How to Shoot and Edit Corporate Headshots

When the Northrups were asked to do a corporate photo shoot for the employees of a car dealership, they jumped at the opportunity to let us tag along by way of a behind the scenes video. Join the couple as they show us the ins and out of corporate photography:

Gear for On-Location Headshots

Equipped with a Canon 5D Mark III and 5D Mark II, they loaded their gear bags with a couple different lenses, a Canon EF 70-200mm f/2.8L USM and a Sigma 24-105mm f/4. They also brought along a large octobox to provide soft lighting for the headshots once they attached it to their Einstein 640 WS strobe light. They powered the lights using Vagabond Minis. Of course, no portrait session would be complete without a diffuser and reflector on hand.

portrait photography tips

Using a reflector as a background for the headshots saved a lot of time.


Since they were shooting on location at the dealership, the Northrups had to get a little creative with where they set everything up. Eventually, they decided the best route was to set up on the showroom floor and have one person hold up a white reflector to use as a background while the other took the photos. Since the ambient light was decent, they ended up using just a strobe to use as a fill light, a decision that saved the team a lot of time; they were not constantly adjusting the strobes and softboxes to match the height of each person they photographed.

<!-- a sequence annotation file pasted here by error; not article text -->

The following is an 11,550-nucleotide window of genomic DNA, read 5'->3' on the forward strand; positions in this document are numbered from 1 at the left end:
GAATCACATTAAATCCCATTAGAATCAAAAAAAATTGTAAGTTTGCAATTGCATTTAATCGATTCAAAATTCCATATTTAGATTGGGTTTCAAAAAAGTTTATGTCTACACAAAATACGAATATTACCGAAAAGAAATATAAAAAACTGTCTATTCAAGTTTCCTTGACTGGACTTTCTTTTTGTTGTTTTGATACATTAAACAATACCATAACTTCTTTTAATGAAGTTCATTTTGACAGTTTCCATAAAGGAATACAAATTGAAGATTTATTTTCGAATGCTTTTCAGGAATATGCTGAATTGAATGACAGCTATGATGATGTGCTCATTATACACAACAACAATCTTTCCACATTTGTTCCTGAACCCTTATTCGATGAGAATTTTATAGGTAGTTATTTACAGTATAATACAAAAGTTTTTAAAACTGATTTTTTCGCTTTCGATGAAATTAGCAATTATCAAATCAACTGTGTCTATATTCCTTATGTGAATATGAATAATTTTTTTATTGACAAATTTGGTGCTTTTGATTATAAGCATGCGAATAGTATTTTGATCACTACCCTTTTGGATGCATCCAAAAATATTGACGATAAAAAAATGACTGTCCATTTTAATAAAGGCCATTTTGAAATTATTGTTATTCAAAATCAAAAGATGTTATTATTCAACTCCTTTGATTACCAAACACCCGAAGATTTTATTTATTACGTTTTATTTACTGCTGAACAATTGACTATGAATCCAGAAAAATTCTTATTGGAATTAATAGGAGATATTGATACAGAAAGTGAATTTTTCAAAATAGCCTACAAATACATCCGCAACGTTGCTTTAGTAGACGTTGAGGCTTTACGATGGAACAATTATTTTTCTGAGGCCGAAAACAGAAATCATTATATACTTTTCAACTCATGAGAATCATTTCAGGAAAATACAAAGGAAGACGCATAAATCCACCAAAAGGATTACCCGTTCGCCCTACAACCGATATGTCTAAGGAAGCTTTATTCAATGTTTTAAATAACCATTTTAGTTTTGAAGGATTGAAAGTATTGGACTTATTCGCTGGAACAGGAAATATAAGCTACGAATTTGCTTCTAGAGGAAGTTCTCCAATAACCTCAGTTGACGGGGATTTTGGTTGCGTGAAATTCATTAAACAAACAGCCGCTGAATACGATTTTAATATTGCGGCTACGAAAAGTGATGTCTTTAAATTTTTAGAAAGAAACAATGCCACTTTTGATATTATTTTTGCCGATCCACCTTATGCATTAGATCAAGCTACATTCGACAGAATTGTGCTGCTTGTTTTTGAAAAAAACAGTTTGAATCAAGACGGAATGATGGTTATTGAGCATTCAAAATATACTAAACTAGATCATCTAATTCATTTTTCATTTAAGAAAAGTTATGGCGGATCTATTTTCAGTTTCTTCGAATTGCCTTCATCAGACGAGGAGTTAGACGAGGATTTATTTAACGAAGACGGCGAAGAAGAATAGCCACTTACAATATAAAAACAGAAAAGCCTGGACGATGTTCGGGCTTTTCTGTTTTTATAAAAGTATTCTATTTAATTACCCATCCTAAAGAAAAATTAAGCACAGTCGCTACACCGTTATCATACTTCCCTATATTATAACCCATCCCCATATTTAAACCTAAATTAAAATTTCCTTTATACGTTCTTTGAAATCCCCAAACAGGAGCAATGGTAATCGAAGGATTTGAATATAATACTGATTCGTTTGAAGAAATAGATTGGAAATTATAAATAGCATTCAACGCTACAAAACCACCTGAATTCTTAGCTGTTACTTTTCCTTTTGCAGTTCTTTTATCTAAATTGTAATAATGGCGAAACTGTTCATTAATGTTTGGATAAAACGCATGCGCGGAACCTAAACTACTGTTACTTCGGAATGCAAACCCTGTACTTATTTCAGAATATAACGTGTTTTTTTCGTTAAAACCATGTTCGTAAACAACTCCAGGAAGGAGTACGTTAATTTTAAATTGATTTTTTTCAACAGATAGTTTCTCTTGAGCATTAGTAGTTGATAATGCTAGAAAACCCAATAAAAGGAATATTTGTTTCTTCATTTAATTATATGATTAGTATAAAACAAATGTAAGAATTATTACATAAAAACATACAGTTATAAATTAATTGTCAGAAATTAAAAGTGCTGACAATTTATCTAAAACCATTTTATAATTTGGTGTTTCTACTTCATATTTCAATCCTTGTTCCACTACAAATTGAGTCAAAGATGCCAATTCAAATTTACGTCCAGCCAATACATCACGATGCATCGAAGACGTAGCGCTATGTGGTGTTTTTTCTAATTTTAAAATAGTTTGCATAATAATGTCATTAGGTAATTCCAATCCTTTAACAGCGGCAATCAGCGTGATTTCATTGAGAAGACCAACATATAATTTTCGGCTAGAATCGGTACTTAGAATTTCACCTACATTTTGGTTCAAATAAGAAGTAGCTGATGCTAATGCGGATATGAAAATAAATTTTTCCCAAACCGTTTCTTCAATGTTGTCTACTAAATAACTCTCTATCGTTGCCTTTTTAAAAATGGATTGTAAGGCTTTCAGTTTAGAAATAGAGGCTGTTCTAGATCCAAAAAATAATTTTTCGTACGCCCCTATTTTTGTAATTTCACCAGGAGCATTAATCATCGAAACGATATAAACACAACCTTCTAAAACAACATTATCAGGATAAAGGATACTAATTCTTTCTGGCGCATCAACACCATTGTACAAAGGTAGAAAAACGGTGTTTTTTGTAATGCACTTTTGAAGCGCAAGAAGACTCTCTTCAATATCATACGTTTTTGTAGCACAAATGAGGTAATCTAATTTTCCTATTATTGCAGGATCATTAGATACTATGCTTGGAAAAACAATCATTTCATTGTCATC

On-location Headshot Setup

The final step is to do some natural-looking touch-ups to give clients flattering, professional images. Chelsea provides extensive tips in the video above.

As you can see, corporate headshot gigs often leave photographers scrambling for good locations and lighting. The Northrups showed us how to work with the situation quickly to get the job done.

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One response to “How to Shoot and Edit Corporate Headshots”

  1. mur_phy says:

    quite interesting however by just looking at the image, it can be determined that this is not a good masculine pose which is created by having the male head perpendicular to the shoulder line and the head in the same direction as the body. If the head is not perpendicular and the weight of the subject is on the back foot as it should be or with the same body structure when seated, the head becomes tilted to the hight shoulder which is what is seen in this image and thus provides an effeminate view of the male subject.

    With the female, of course, because the photographer will wish to create soft curvy lines the head is turned and tilted toward the high shoulder. Hope this info is of value.

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